The crux of claimants' case was the delayed filing. Mr. Jackson passed away on June 25, 2009. Code of Civil Procedure § 366.2 generally imposes a strict 1-year deadline to file a claim against a decedent's estate. No exception to Code of Civil Procedure § 366.2 applied to this matter, so the claimants needed to file their claim by no later than June 25, 2010. Unfortunately for the claimants, their claim was filed after June 25,  2010 and so their claim was time-barred.

April 29, 2019

Trustee-Attorney of a Trust Part II

In a prior post from 2016, I discussed the dangers of being an attorney that serves as the trustee of another's trust (as opposed to the attorney representing the trustee). 

A recent unpublished appellate opinion highlights this danger, as another California attorney made this unfortunate decision.

"In 1988, Virginia and Lloyd created the Trust. The beneficiaries of the Trust were the couple's four adult children: Jean, Julie, Wayne, and Patricia (not a petitioner). Virginia and Lloyd were "astute" business people who bought, sold, and rented various real estate properties. Lloyd was particularly "frugal" in his business and private affairs. The couple's estate was worth about $3 million.

In 2009, Virginia and Lloyd were both diagnosed with dementia. Virginia and Lloyd became progressively worse, but Virginia's dementia progressed more rapidly. In 2011, Virginia was placed in an assisted living nursing facility. In March 2012, Virginia passed away. Without notifying his children, Lloyd then married Marion, who also suffered from dementia.

In August of 2012, Knighton stopped working as an attorney in a law firm. Her salary had been $220,000 per year plus bonus. In September 2012, Knighton began doing legal and caretaking work for Marion and Lloyd.

In January 2013, Lloyd executed a power of attorney naming Knighton as his agent. Lloyd later agreed to pay Knighton a flat fee of $220,000 per year; there was no written retainer agreement.
In April 2014, Lloyd executed an amendment to the Trust naming Knighton as a cotrustee. In September, Lloyd signed forms naming Knighton as the primary beneficiary of five annuities worth $300,000. Knighton submitted a form to the annuity provider requesting a change of address from Lloyd's address to Knighton's home address. Lloyd's financial advisor, Carmello Buscemi, expressed concerns regarding undue influence. In December, Lloyd terminated Buscemi."

"On August 22, 2017, the court filed a statement of decision after a trial. The court imposed surcharges, gave a credit for Knighton's services, and imposed double damages. "[T]he testimony and evidence supports a finding that Lloyd Gross from October 2013 up until the time of his death on February 22, 2016 did not have sufficient mental capacity to enter into a valid contract such as the flat fee arrangement for $220,000 agreed to in October 2013 and to make the change of primary beneficiary for five annuities executed on September 5, 2014."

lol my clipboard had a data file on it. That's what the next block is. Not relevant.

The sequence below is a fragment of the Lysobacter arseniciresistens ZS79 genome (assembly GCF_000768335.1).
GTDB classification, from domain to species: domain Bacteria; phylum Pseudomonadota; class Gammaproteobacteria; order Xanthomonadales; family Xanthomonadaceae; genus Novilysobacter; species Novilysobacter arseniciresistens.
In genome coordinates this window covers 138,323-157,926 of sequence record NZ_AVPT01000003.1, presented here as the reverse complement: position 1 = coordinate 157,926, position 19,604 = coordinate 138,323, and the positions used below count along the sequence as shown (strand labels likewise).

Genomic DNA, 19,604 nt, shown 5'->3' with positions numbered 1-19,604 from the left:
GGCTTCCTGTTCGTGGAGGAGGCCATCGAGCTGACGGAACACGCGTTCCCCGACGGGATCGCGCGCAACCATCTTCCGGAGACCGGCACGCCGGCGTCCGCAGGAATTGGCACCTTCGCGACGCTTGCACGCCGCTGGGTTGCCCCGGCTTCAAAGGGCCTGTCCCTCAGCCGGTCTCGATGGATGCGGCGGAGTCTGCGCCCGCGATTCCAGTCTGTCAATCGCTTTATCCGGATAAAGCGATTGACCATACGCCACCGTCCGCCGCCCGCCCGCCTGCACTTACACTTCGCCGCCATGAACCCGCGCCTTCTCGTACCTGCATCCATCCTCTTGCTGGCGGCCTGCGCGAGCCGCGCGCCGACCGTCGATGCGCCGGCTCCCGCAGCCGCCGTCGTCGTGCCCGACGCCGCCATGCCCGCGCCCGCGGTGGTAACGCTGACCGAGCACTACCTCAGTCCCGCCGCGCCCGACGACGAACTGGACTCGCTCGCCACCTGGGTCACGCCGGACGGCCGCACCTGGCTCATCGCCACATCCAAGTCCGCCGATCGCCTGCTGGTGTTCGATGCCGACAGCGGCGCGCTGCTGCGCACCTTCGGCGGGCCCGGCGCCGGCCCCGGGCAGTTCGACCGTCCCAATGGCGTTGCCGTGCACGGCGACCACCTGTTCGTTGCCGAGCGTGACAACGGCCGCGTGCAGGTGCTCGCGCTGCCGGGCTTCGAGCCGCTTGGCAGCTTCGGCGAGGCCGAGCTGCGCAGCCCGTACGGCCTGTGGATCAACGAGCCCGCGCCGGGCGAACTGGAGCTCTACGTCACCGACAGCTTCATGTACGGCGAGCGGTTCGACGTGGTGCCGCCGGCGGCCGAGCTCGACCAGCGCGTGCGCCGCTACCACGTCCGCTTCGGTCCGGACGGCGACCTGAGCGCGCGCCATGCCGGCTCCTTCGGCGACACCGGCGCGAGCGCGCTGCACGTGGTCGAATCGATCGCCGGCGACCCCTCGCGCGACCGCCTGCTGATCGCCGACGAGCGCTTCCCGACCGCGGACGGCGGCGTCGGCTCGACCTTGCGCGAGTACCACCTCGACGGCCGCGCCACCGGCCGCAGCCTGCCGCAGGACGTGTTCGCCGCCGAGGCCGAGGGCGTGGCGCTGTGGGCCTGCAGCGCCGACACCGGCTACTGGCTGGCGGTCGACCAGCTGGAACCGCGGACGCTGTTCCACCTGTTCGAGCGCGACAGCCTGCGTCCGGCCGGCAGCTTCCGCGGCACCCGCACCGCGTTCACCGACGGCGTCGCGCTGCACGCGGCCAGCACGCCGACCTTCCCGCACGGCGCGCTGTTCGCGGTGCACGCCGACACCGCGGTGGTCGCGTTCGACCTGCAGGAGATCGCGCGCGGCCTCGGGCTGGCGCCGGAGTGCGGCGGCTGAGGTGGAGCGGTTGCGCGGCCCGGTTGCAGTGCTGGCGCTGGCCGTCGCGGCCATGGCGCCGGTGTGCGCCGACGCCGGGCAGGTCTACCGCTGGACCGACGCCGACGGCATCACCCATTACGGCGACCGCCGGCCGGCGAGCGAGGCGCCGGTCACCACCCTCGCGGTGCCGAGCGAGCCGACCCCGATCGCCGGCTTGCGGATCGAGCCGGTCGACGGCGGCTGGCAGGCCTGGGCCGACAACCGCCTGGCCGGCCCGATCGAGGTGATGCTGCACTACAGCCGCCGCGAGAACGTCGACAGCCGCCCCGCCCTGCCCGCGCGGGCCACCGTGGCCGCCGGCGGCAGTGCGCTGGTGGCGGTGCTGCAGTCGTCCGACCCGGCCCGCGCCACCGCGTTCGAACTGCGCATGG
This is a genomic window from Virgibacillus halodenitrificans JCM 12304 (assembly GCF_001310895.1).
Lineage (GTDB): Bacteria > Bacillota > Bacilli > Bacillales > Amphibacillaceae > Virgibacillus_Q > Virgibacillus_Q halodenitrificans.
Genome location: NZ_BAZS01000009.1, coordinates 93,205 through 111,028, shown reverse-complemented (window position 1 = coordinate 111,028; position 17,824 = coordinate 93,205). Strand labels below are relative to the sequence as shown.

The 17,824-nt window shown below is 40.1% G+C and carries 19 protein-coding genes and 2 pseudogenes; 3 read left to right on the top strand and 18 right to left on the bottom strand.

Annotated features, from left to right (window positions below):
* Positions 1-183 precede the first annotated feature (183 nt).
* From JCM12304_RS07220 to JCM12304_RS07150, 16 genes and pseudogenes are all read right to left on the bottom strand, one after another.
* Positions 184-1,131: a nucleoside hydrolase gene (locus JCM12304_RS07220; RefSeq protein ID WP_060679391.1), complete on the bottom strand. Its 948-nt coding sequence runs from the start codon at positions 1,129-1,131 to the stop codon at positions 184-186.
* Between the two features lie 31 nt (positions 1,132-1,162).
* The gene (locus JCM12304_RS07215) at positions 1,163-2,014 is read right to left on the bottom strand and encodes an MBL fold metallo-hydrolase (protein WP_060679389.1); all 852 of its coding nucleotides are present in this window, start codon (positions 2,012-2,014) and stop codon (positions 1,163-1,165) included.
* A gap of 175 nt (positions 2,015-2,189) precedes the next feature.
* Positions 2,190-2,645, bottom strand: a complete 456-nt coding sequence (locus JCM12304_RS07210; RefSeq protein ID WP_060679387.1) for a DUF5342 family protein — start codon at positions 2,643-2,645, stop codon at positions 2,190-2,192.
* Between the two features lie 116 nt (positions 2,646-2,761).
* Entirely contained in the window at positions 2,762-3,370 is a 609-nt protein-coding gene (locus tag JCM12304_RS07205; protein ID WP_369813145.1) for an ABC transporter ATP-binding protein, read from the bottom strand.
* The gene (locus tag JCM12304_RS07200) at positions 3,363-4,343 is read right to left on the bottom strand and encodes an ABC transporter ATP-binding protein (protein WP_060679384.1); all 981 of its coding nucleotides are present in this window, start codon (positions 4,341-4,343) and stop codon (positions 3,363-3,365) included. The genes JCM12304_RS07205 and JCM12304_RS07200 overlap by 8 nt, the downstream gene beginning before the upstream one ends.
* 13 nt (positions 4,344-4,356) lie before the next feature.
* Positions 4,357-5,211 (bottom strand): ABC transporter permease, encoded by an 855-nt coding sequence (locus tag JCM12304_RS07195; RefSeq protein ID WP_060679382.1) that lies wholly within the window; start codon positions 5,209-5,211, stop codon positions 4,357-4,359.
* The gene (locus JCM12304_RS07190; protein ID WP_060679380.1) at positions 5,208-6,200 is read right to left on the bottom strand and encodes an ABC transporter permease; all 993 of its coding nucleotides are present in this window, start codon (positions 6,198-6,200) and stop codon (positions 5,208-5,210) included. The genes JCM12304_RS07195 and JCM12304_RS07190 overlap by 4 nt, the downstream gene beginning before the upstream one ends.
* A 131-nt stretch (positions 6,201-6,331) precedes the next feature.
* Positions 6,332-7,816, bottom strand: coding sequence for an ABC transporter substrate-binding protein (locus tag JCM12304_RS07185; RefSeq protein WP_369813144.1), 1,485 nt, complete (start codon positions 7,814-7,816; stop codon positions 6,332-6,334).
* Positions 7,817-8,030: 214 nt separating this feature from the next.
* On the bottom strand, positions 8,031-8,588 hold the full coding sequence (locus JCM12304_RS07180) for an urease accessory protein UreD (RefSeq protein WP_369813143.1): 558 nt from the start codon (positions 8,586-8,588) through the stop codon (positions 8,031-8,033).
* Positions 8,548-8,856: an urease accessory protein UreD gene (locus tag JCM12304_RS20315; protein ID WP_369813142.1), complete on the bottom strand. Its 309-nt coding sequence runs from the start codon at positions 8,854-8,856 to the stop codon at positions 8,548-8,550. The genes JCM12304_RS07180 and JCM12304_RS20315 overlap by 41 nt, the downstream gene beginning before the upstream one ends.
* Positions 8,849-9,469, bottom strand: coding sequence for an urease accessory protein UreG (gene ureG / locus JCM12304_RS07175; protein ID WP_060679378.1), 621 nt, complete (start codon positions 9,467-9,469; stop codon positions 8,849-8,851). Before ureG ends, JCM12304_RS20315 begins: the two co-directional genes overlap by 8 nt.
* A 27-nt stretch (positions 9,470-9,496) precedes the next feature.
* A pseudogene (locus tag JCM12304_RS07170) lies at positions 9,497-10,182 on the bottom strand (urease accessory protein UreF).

The trial court's decisions were all upheld by the appellate court.

Storey-Gross et al. v. Knighton, Orange County Superior Court case # 30-2015-00777776.

March 27, 2019

Location of a Litigant

There is generally no geographical limitation for a participant in litigation. For example, assume there is a pending probate case in Santa Clara County Superior Court. 

The litigant could live in San Jose, the city where the probate court in Santa Clara County is located. Or the litigant could live in Campbell, a city located in the same county as the superior court, i.e. Santa Clara County. Or the litigant could live in Santa Cruz, a city located outside of Santa Clara County but in California. Or the litigant could live in Winnemucca, a city located outside of California but in the United States. It is in Nevada in case you are wondering. Or the litigant could live in Salzburg, a city located in Austria.

All of these locations do not preclude a litigant from participating in a case.

Moreover, a person confined to a fixed location for a set amount of time can still participate in a case. For instance, being an inmate at a California penitentiary is not an insurmountable impediment for a litigant. Obviously there are inherent obstacles, both literally and figuratively, if a litigant is residing in a correctional facility. Still, the fact that the litigant is an inmate does not bar the inmate from participating in a lawsuit. A recent unpublished appellate decision said as follows "Appellant Rodney E. Keim appeals the probate court's order denying his petition requesting an accounting of the Rodney E. Keim Trust" and then later "Rodney Keim is serving a life sentence at California Medical Facility in Vacaville, California." The case originated from El Dorado County Superior Court, case # PP20150156. Mr. Keim's appeal was unsuccessful in case you are wondering. 

While Mr. Keim's appeal was unsuccessful, not every appeal by an incarcerated litigant reaches the same fate. A landmark U.S. Supreme Court decision came from the appeal of a Florida inmate whose petition to the high court was written on prison stationery. His name was Clarence Gideon and a defendant's constitutional right to counsel in criminal cases came from his case, Gideon v. Wainwright, 372 U.S. 335 (1963).